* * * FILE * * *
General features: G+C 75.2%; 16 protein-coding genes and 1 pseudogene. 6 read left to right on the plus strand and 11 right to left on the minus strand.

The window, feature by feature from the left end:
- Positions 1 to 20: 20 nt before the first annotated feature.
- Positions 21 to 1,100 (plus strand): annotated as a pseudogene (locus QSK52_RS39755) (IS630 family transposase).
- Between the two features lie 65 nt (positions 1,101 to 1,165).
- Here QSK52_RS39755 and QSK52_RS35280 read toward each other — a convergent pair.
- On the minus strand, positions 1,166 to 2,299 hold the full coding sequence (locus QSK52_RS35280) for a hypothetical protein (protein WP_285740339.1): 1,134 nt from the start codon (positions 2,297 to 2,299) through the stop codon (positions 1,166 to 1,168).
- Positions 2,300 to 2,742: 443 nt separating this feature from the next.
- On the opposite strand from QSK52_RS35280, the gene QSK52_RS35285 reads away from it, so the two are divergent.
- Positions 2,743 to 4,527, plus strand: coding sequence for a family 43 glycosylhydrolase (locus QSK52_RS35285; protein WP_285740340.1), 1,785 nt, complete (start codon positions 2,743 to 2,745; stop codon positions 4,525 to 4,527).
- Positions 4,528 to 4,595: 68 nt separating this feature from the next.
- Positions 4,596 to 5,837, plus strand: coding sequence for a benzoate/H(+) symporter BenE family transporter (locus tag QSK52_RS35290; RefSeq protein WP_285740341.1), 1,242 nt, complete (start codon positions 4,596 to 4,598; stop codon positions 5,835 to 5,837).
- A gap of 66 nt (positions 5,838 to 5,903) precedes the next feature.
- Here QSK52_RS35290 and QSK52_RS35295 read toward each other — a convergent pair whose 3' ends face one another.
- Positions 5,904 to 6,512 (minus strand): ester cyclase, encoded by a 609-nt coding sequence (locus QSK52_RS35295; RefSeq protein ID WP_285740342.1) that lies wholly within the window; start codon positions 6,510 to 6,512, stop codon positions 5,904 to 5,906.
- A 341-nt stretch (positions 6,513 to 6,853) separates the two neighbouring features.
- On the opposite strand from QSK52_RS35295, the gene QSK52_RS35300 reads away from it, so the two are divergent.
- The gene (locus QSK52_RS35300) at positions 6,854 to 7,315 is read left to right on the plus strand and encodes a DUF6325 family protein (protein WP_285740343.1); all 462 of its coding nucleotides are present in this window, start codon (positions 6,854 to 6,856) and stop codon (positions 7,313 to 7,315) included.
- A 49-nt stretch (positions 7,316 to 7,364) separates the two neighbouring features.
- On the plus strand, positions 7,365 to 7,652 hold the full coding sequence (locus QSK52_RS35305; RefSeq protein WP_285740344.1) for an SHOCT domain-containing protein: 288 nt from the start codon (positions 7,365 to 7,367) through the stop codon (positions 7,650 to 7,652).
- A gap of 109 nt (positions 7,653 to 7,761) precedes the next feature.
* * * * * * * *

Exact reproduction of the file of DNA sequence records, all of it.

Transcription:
General features: G+C 75.2%; 16 protein-coding genes and 1 pseudogene. 6 read left to right on the plus strand and 11 right to left on the minus strand.

The window, feature by feature from the left end:
- Positions 1 to 20: 20 nt before the first annotated feature.
- Positions 21 to 1,100 (plus strand): annotated as a pseudogene (locus QSK52_RS39755) (IS630 family transposase).
- Between the two features lie 65 nt (positions 1,101 to 1,165).
- Here QSK52_RS39755 and QSK52_RS35280 read toward each other — a convergent pair.
- On the minus strand, positions 1,166 to 2,299 hold the full coding sequence (locus QSK52_RS35280) for a hypothetical protein (protein WP_285740339.1): 1,134 nt from the start codon (positions 2,297 to 2,299) through the stop codon (positions 1,166 to 1,168).
- Positions 2,300 to 2,742: 443 nt separating this feature from the next.
- On the opposite strand from QSK52_RS35280, the gene QSK52_RS35285 reads away from it, so the two are divergent.
- Positions 2,743 to 4,527, plus strand: coding sequence for a family 43 glycosylhydrolase (locus QSK52_RS35285; protein WP_285740340.1), 1,785 nt, complete (start codon positions 2,743 to 2,745; stop codon positions 4,525 to 4,527).
- Positions 4,528 to 4,595: 68 nt separating this feature from the next.
- Positions 4,596 to 5,837, plus strand: coding sequence for a benzoate/H(+) symporter BenE family transporter (locus tag QSK52_RS35290; RefSeq protein WP_285740341.1), 1,242 nt, complete (start codon positions 4,596 to 4,598; stop codon positions 5,835 to 5,837).
- A gap of 66 nt (positions 5,838 to 5,903) precedes the next feature.
- Here QSK52_RS35290 and QSK52_RS35295 read toward each other — a convergent pair whose 3' ends face one another.
- Positions 5,904 to 6,512 (minus strand): ester cyclase, encoded by a 609-nt coding sequence (locus QSK52_RS35295; RefSeq protein ID WP_285740342.1) that lies wholly within the window; start codon positions 6,510 to 6,512, stop codon positions 5,904 to 5,906.
- A 341-nt stretch (positions 6,513 to 6,853) separates the two neighbouring features.
- On the opposite strand from QSK52_RS35295, the gene QSK52_RS35300 reads away from it, so the two are divergent.
- The gene (locus QSK52_RS35300) at positions 6,854 to 7,315 is read left to right on the plus strand and encodes a DUF6325 family protein (protein WP_285740343.1); all 462 of its coding nucleotides are present in this window, start codon (positions 6,854 to 6,856) and stop codon (positions 7,313 to 7,315) included.
- A 49-nt stretch (positions 7,316 to 7,364) separates the two neighbouring features.
- On the plus strand, positions 7,365 to 7,652 hold the full coding sequence (locus QSK52_RS35305; RefSeq protein WP_285740344.1) for an SHOCT domain-containing protein: 288 nt from the start codon (positions 7,365 to 7,367) through the stop codon (positions 7,650 to 7,652).
- A gap of 109 nt (positions 7,653 to 7,761) precedes the next feature.